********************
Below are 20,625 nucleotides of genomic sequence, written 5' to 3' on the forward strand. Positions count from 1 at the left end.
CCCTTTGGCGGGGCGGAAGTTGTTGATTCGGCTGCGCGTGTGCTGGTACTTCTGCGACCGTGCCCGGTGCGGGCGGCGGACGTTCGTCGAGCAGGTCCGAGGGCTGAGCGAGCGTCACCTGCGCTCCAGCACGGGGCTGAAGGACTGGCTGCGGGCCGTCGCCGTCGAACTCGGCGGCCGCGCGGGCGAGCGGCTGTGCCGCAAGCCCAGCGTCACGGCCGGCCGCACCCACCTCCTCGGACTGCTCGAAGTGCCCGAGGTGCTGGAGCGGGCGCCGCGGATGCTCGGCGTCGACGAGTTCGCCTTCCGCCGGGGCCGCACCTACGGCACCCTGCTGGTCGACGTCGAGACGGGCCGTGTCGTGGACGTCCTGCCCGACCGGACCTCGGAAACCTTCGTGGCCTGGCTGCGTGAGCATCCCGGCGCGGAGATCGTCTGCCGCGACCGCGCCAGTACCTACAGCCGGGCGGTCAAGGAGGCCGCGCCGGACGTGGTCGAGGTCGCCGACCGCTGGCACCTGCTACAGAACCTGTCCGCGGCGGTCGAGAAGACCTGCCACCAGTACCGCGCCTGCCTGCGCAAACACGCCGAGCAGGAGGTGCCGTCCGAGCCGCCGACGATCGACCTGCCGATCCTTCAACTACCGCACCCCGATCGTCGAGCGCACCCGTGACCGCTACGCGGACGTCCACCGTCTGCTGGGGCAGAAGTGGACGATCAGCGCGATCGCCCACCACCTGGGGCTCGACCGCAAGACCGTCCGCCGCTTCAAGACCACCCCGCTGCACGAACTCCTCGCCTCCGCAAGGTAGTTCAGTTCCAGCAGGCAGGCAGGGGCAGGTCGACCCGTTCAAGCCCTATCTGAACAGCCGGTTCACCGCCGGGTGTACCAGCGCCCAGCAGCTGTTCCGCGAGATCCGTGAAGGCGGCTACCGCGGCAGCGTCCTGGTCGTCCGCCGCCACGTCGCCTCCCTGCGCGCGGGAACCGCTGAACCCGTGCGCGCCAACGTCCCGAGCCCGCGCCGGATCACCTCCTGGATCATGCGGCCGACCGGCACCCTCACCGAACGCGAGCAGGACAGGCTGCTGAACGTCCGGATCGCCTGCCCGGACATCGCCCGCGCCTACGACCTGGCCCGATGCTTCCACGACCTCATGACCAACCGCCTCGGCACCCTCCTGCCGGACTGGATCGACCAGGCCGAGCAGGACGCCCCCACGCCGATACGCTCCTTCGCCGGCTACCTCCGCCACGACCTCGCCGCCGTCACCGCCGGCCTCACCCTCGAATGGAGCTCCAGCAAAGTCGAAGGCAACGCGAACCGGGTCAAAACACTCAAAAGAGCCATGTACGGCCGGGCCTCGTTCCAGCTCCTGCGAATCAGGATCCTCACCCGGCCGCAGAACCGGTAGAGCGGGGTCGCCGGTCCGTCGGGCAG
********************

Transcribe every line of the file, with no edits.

Below are 20,625 nucleotides of genomic sequence, written 5' to 3' on the forward strand. Positions count from 1 at the left end.
CCCTTTGGCGGGGCGGAAGTTGTTGATTCGGCTGCGCGTGTGCTGGTACTTCTGCGACCGTGCCCGGTGCGGGCGGCGGACGTTCGTCGAGCAGGTCCGAGGGCTGAGCGAGCGTCACCTGCGCTCCAGCACGGGGCTGAAGGACTGGCTGCGGGCCGTCGCCGTCGAACTCGGCGGCCGCGCGGGCGAGCGGCTGTGCCGCAAGCCCAGCGTCACGGCCGGCCGCACCCACCTCCTCGGACTGCTCGAAGTGCCCGAGGTGCTGGAGCGGGCGCCGCGGATGCTCGGCGTCGACGAGTTCGCCTTCCGCCGGGGCCGCACCTACGGCACCCTGCTGGTCGACGTCGAGACGGGCCGTGTCGTGGACGTCCTGCCCGACCGGACCTCGGAAACCTTCGTGGCCTGGCTGCGTGAGCATCCCGGCGCGGAGATCGTCTGCCGCGACCGCGCCAGTACCTACAGCCGGGCGGTCAAGGAGGCCGCGCCGGACGTGGTCGAGGTCGCCGACCGCTGGCACCTGCTACAGAACCTGTCCGCGGCGGTCGAGAAGACCTGCCACCAGTACCGCGCCTGCCTGCGCAAACACGCCGAGCAGGAGGTGCCGTCCGAGCCGCCGACGATCGACCTGCCGATCCTTCAACTACCGCACCCCGATCGTCGAGCGCACCCGTGACCGCTACGCGGACGTCCACCGTCTGCTGGGGCAGAAGTGGACGATCAGCGCGATCGCCCACCACCTGGGGCTCGACCGCAAGACCGTCCGCCGCTTCAAGACCACCCCGCTGCACGAACTCCTCGCCTCCGCAAGGTAGTTCAGTTCCAGCAGGCAGGCAGGGGCAGGTCGACCCGTTCAAGCCCTATCTGAACAGCCGGTTCACCGCCGGGTGTACCAGCGCCCAGCAGCTGTTCCGCGAGATCCGTGAAGGCGGCTACCGCGGCAGCGTCCTGGTCGTCCGCCGCCACGTCGCCTCCCTGCGCGCGGGAACCGCTGAACCCGTGCGCGCCAACGTCCCGAGCCCGCGCCGGATCACCTCCTGGATCATGCGGCCGACCGGCACCCTCACCGAACGCGAGCAGGACAGGCTGCTGAACGTCCGGATCGCCTGCCCGGACATCGCCCGCGCCTACGACCTGGCCCGATGCTTCCACGACCTCATGACCAACCGCCTCGGCACCCTCCTGCCGGACTGGATCGACCAGGCCGAGCAGGACGCCCCCACGCCGATACGCTCCTTCGCCGGCTACCTCCGCCACGACCTCGCCGCCGTCACCGCCGGCCTCACCCTCGAATGGAGCTCCAGCAAAGTCGAAGGCAACGCGAACCGGGTCAAAACACTCAAAAGAGCCATGTACGGCCGGGCCTCGTTCCAGCTCCTGCGAATCAGGATCCTCACCCGGCCGCAGAACCGGTAGAGCGGGGTCGCCGGTCCGTCGGGCAG